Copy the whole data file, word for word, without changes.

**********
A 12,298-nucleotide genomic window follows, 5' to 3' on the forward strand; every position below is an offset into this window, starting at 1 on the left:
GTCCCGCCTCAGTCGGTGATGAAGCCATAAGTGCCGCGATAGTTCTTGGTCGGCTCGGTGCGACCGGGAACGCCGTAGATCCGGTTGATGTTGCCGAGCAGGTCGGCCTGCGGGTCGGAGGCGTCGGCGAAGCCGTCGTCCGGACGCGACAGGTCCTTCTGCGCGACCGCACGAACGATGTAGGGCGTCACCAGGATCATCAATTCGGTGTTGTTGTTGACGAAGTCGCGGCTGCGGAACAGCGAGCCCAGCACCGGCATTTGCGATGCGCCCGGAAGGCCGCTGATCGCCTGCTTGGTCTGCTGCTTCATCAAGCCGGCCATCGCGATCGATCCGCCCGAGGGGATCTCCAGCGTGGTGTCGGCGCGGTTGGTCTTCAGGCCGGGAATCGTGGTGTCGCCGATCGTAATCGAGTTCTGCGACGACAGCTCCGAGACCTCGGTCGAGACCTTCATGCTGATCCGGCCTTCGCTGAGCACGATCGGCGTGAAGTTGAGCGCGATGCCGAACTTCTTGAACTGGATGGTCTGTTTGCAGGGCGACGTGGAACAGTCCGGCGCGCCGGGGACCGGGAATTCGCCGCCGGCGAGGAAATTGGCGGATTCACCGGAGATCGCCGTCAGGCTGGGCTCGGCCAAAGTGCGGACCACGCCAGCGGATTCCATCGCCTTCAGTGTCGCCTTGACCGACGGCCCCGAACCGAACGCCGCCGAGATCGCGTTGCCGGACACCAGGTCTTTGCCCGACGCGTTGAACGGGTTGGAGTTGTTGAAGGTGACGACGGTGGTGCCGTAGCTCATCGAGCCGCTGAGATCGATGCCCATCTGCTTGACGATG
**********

A 12,298-nucleotide genomic window follows, 5' to 3' on the forward strand; every position below is an offset into this window, starting at 1 on the left:
GTCCCGCCTCAGTCGGTGATGAAGCCATAAGTGCCGCGATAGTTCTTGGTCGGCTCGGTGCGACCGGGAACGCCGTAGATCCGGTTGATGTTGCCGAGCAGGTCGGCCTGCGGGTCGGAGGCGTCGGCGAAGCCGTCGTCCGGACGCGACAGGTCCTTCTGCGCGACCGCACGAACGATGTAGGGCGTCACCAGGATCATCAATTCGGTGTTGTTGTTGACGAAGTCGCGGCTGCGGAACAGCGAGCCCAGCACCGGCATTTGCGATGCGCCCGGAAGGCCGCTGATCGCCTGCTTGGTCTGCTGCTTCATCAAGCCGGCCATCGCGATCGATCCGCCCGAGGGGATCTCCAGCGTGGTGTCGGCGCGGTTGGTCTTCAGGCCGGGAATCGTGGTGTCGCCGATCGTAATCGAGTTCTGCGACGACAGCTCCGAGACCTCGGTCGAGACCTTCATGCTGATCCGGCCTTCGCTGAGCACGATCGGCGTGAAGTTGAGCGCGATGCCGAACTTCTTGAACTGGATGGTCTGTTTGCAGGGCGACGTGGAACAGTCCGGCGCGCCGGGGACCGGGAATTCGCCGCCGGCGAGGAAATTGGCGGATTCACCGGAGATCGCCGTCAGGCTGGGCTCGGCCAAAGTGCGGACCACGCCAGCGGATTCCATCGCCTTCAGTGTCGCCTTGACCGACGGCCCCGAACCGAACGCCGCCGAGATCGCGTTGCCGGACACCAGGTCTTTGCCCGACGCGTTGAACGGGTTGGAGTTGTTGAAGGTGACGACGGTGGTGCCGTAGCTCATCGAGCCGCTGAGATCGATGCCCATCTGCTTGACGATG